Goosebumps rise on my cold arms, though I’m covered with a cozy green flannel shirt, a sweater, and a blanket draped over my shoulders. The sky is dingy gray, one giant cloud with a slight hint of blue popping out in the distance, providing hope that maybe spring is making its way to us. Sleet drizzles from the sky, building up icy patches on the dry brown winter grass that crunch under my feet as I make my way out to my studio across the yard. Upon arrival my hot cup of coffee is barely warm, but the cranked-up heat inside is welcoming.

Sadly, there are people in this world who are not having a cozy morning. This week I communicated with Vera Kavera, who is a pastel artist living in Ukraine. I had reached out to see if she was OK, and though she was, she was clearly frightened. She told me the first morning she awoke to the sounds of bombs.

No human, no child, none of us should ever have to experience that kind of fright.

As you know, I avoid political topics because everyone has an opinion. But today, I can’t write this little note without acknowledging what is on all of our minds.

Also this past week, I reached out to my dear friend artist Nicholai Dubovik, simply saying that I know there is a possibility our two countries could be in conflict, and if communication is cut off, I wanted them to know they are loved. He replied that he too loved us.

War is always awful, even though it may be justified by some, but it takes on a new face when you have friends whose lives are being impacted. I know a few other artists in Ukraine, and my heart breaks for them.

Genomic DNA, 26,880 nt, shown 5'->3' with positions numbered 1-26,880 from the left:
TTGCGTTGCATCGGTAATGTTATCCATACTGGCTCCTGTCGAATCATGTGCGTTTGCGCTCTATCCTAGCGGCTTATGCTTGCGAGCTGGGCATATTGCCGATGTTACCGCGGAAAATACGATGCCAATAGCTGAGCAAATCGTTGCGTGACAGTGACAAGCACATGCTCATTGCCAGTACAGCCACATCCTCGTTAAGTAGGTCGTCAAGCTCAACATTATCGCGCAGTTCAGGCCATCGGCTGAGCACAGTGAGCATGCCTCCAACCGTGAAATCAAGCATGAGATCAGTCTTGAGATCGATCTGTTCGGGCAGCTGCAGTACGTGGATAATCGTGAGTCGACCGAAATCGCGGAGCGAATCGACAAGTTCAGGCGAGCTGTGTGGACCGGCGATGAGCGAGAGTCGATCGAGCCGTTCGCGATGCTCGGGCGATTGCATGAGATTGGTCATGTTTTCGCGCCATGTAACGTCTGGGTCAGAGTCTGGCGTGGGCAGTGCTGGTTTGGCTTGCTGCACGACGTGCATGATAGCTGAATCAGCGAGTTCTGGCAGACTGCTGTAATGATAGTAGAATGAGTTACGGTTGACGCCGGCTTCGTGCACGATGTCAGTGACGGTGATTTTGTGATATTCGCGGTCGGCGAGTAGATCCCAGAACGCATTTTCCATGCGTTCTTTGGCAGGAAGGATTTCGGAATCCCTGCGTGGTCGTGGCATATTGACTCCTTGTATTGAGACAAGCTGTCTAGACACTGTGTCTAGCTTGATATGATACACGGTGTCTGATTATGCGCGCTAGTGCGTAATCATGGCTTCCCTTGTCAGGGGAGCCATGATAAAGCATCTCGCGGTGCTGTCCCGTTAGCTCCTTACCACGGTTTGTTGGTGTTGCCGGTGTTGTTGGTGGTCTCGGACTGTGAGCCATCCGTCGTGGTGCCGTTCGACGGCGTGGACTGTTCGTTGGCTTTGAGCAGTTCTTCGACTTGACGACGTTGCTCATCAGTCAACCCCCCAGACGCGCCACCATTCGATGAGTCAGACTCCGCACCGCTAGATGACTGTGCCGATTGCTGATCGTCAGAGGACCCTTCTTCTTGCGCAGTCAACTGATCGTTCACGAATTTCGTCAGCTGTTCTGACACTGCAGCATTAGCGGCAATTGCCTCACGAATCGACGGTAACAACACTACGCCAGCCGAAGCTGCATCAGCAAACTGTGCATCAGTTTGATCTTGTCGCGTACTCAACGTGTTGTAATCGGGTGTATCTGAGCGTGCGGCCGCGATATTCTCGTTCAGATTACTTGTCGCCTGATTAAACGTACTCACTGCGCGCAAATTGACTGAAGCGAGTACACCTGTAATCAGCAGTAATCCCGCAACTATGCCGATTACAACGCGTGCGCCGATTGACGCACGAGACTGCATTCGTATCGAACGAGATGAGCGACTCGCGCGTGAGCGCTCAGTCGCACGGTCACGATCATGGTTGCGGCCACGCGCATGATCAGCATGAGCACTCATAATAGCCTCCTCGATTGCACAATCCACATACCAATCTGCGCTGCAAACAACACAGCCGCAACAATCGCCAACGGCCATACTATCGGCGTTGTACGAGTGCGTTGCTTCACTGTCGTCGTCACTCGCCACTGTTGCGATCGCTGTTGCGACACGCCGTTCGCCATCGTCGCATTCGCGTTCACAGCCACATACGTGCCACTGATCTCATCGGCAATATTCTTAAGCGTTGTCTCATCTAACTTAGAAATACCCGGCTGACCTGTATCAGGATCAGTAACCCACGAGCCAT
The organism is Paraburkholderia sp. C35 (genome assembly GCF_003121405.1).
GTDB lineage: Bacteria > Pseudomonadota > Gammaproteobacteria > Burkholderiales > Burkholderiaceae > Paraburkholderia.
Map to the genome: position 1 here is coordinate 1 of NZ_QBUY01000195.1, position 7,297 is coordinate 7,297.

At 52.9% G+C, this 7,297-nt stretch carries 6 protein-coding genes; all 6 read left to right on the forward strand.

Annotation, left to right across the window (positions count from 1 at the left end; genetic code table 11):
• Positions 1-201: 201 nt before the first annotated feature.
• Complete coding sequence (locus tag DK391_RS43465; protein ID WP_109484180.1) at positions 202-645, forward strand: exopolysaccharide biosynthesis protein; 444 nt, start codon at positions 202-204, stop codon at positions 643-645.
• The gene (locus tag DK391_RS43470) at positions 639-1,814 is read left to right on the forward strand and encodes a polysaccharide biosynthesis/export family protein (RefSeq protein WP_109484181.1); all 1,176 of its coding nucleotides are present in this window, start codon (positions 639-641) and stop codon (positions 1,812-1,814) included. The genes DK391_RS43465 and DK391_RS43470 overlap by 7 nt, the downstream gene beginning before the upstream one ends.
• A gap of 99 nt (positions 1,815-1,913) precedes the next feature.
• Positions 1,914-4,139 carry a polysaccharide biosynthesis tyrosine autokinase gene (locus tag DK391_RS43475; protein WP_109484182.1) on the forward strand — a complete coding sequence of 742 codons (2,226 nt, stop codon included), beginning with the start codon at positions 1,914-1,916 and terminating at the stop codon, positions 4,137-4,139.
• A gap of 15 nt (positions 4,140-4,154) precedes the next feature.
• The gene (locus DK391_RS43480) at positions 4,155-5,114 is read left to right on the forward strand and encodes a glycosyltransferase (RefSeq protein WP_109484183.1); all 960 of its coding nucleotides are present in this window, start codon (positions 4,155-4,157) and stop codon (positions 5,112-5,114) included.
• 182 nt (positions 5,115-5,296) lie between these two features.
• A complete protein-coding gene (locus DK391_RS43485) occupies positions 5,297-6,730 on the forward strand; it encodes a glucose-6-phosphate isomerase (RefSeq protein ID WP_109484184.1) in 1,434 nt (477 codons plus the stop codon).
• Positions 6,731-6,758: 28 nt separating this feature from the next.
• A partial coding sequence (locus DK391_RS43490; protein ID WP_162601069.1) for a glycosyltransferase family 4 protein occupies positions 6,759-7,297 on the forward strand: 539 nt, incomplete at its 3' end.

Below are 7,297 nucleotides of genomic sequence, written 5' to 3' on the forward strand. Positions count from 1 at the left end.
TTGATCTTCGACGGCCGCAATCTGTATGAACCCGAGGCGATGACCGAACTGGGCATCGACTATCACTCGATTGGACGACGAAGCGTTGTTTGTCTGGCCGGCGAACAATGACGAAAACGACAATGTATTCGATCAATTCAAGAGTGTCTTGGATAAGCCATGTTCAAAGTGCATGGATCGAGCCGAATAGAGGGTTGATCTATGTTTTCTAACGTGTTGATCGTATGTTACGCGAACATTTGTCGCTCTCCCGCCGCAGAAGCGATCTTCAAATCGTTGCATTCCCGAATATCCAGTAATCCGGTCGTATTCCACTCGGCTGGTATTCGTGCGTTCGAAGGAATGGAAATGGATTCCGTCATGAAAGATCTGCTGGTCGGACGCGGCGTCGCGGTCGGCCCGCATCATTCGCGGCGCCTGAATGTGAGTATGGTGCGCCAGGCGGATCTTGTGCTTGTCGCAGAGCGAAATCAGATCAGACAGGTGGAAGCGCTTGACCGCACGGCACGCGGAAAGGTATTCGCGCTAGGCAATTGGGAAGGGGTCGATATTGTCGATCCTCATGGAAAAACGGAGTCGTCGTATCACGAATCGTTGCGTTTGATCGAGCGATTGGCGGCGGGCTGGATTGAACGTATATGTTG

The feeling of helplessness overcomes me. I asked Vera how I could help, because I was lost, and she simply asked that we keep her in our prayers. One of my employees suggested that maybe we should suggest people buy her video, because she will be needing more money. But I felt that would appear opportunistic. But if that works for you, I’m sure she would love your support.

Throughout history, small voices, individual voices, have had a big impact, either because they are the relentless squeaky wheel, or because they organize and gather others for protests or to contact their representatives. I can’t tell you what to do. You have to follow your heart.

When I learned about prayer, I was told to use names, and to be specific about the outcome you are asking for. I try not to look at God as Santa Claus or a “genie in a bottle” for my own gain.

But I do call on God when I have needs for others, or for myself.

Years ago, my accountant called me and said, “Eric, we cannot meet payroll next week. I’ve called everyone who owes us money, and no one is sending anything this week.” So I asked the exact amount, and I got on my knees in my office and I asked God to provide that exact amount. The following day Marty called from one of the big networks and asked if he could prepay next year’s advertising so he could get it on the books for the current year. I told him yes, and when the check arrived, it was the EXACT amount, to the penny. That convinced me of the power of prayer and being specific.

I’m praying for my friends over there, and I’m praying for a swift end to this insanity. You may not believe what I believe, so I don’t want to try to force that on you. But if you would, consider closing your eyes and asking your God to intercede and end this.

Eric Rhoads